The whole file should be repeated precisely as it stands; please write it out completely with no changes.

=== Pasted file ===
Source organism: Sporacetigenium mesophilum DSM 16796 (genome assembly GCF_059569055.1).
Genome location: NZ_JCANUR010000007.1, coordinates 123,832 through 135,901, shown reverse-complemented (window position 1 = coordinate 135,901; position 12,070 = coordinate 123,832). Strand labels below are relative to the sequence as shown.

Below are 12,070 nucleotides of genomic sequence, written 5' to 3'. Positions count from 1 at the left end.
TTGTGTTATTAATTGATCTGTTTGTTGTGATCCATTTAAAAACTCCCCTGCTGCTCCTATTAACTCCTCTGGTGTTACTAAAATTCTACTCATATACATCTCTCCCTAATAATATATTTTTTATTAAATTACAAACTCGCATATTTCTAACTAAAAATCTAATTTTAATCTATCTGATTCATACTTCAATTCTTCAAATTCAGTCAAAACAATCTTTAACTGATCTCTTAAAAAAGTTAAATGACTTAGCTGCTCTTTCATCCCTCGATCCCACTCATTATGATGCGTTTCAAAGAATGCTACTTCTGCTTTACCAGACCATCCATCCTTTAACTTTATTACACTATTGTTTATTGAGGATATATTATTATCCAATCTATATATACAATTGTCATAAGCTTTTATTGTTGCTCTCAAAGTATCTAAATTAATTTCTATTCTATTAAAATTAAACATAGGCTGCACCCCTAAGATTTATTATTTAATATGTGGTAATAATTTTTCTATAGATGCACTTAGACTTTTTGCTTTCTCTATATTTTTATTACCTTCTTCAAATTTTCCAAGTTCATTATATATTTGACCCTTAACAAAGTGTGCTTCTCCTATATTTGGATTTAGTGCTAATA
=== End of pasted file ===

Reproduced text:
Source organism: Sporacetigenium mesophilum DSM 16796 (genome assembly GCF_059569055.1).
Genome location: NZ_JCANUR010000007.1, coordinates 123,832 through 135,901, shown reverse-complemented (window position 1 = coordinate 135,901; position 12,070 = coordinate 123,832). Strand labels below are relative to the sequence as shown.

Below are 12,070 nucleotides of genomic sequence, written 5' to 3'. Positions count from 1 at the left end.
TTGTGTTATTAATTGATCTGTTTGTTGTGATCCATTTAAAAACTCCCCTGCTGCTCCTATTAACTCCTCTGGTGTTACTAAAATTCTACTCATATACATCTCTCCCTAATAATATATTTTTTATTAAATTACAAACTCGCATATTTCTAACTAAAAATCTAATTTTAATCTATCTGATTCATACTTCAATTCTTCAAATTCAGTCAAAACAATCTTTAACTGATCTCTTAAAAAAGTTAAATGACTTAGCTGCTCTTTCATCCCTCGATCCCACTCATTATGATGCGTTTCAAAGAATGCTACTTCTGCTTTACCAGACCATCCATCCTTTAACTTTATTACACTATTGTTTATTGAGGATATATTATTATCCAATCTATATATACAATTGTCATAAGCTTTTATTGTTGCTCTCAAAGTATCTAAATTAATTTCTATTCTATTAAAATTAAACATAGGCTGCACCCCTAAGATTTATTATTTAATATGTGGTAATAATTTTTCTATAGATGCACTTAGACTTTTTGCTTTCTCTATATTTTTATTACCTTCTTCAAATTTTCCAAGTTCATTATATATTTGACCCTTAACAAAGTGTGCTTCTCCTATATTTGGATTTAGTGCTAATA